“Especially when you don’t have have your best stuff, you always gotta — that’s when you really learn how to pitch,” Montgomery said. 

It’s also the kind of start that could be a major point in Montgomery’s favor when Maddon is presented with a decision to make on his starting rotation whenever Yu Darvish comes off the disabled list. Knowing that Montgomery can grind his way through six innings when his team needs it the most without his best stuff only can add to the confidence the Cubs have in him. 

Montgomery didn’t have his best stuff on Tuesday, issuing more walks (four) than he had in his previous four starts (three). He threw 48 pitches between the second and third innings, and only 25 of those pitches were strikes. Of the nine times the Dodgers reached base against Montgomery, six were the result of fastballs either leading to a walk or a hit. 

Even though the Dodgers were able to bother Montgomery a bit on his fastball, Maddon said that’s the pitch of his that’s impressed him the most over the last few weeks. 

“He never got rushed,” Maddon said. “In the past he would seem to get rushed when things weren’t going well, when he spot-started. Overall, fastball command is better — even though he was off a little bit tonight, the fastball command still exceeds what I’ve seen in the past couple of years on a more consistent basis. The changeup, really, good pitch. He got out of some jams but I think the fact that he knows where his fastball is going now is the difference-maker for him.”

Darvish will throw a simulated game on Wednesday after throwing two bullpen sessions last week. Maddon still doesn’t have a timetable for the $126 million right-hander’s return, and said he’s not entertaining what to do with his rotation until Darvish comes off the disabled list. But Maddon did mention Montgomery’s relative lack of an innings load — the most he’s thrown in a season in 130 2/3, which he did in 2017 — as a reason to perhaps not rush him into a permanent starting role the rest of the season. Going to a six-man rotation is a possibility, too, Maddon said.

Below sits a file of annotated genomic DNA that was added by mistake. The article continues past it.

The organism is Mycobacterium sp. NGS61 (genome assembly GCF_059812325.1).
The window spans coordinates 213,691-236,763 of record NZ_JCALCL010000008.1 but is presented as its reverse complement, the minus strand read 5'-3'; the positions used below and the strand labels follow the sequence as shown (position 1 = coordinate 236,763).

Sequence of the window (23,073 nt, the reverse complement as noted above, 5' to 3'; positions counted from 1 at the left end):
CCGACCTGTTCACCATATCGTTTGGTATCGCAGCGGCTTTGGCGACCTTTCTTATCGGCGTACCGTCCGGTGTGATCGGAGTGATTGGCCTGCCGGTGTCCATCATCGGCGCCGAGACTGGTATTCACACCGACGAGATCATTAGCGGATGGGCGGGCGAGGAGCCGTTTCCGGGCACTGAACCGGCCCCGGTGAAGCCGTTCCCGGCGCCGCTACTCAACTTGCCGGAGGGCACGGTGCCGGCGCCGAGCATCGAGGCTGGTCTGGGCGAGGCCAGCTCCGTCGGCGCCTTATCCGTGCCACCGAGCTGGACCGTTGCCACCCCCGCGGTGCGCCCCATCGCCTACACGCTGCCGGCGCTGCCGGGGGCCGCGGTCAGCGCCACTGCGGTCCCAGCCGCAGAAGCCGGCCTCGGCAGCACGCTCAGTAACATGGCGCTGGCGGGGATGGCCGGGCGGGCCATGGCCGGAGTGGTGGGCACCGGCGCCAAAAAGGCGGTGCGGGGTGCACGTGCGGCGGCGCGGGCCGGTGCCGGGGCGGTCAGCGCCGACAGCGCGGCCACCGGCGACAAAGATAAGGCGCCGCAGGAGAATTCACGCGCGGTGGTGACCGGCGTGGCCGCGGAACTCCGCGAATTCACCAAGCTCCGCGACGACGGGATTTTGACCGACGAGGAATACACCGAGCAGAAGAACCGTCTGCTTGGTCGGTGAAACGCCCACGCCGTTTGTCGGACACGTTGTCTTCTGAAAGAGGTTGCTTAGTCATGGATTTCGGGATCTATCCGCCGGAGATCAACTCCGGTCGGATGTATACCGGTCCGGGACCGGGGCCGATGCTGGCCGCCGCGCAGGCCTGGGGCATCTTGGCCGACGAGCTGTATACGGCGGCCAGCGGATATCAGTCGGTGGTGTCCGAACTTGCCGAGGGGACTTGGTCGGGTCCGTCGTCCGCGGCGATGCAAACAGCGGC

But the over-arching point is this: Montgomery will remain in the Cubs’ rotation as long as he keeps earning it. That can be the product of strong outings in which he has good stuff, or games like Tuesday in which he shows the Cubs the kind of resiliency most starters need to get through a full season. 

“I pitch well, good things happen,” Montgomery said. “I’ve always thought that. Opportunities, you just gotta make the most of them.”

Summer of Sammy: Sosa's 28th + 29th homers in 1998

Summer of Sammy: Sosa's 28th + 29th homers in 1998

It's the 20th anniversary of the Summer of Sammy, when Sosa and Mark McGwire went toe-to-toe in one of the most exciting seasons in American sports history chasing after Roger Maris' home run record. All year, we're going to go homer-by-homer on Sosa's 66 longballs, with highlights and info about each. Enjoy.

For the second time in 1998, Sosa went back-to-back games with multiple home runs. After going yard twice on June 19 of that season, Slammin' Sammy again sent two balls into the bleachers on June 20.

He singlehandedly beat the Phillies that night, driving in 5 runs in a 9-4 Cubs victory.

But that wasn't the most impressive feat of the day from Sosa. His second homer was actually measured at a whopping 500 feet! It was the longest of the season, but not the longest of his career. On June 24, 2003, Sosa hit a homer at Wrigley measured at 511 feet.

The back-to-back big games raised Sosa's season OPS to 1.083 with a ridiculous .685 slugging percentage. He began June 1998 with a .608 slugging percentage.

Fun fact: Kerry Wood struck out 11 batters in 7.1 innings on June 20, 1998 to pick up his 7th big-league victory. As Wood marched to the National League Rookie of the Year that season, he finished with a 13-6 record and 233 strikeouts in only 166.2 innings for a career-high 12.6 K/9 rate.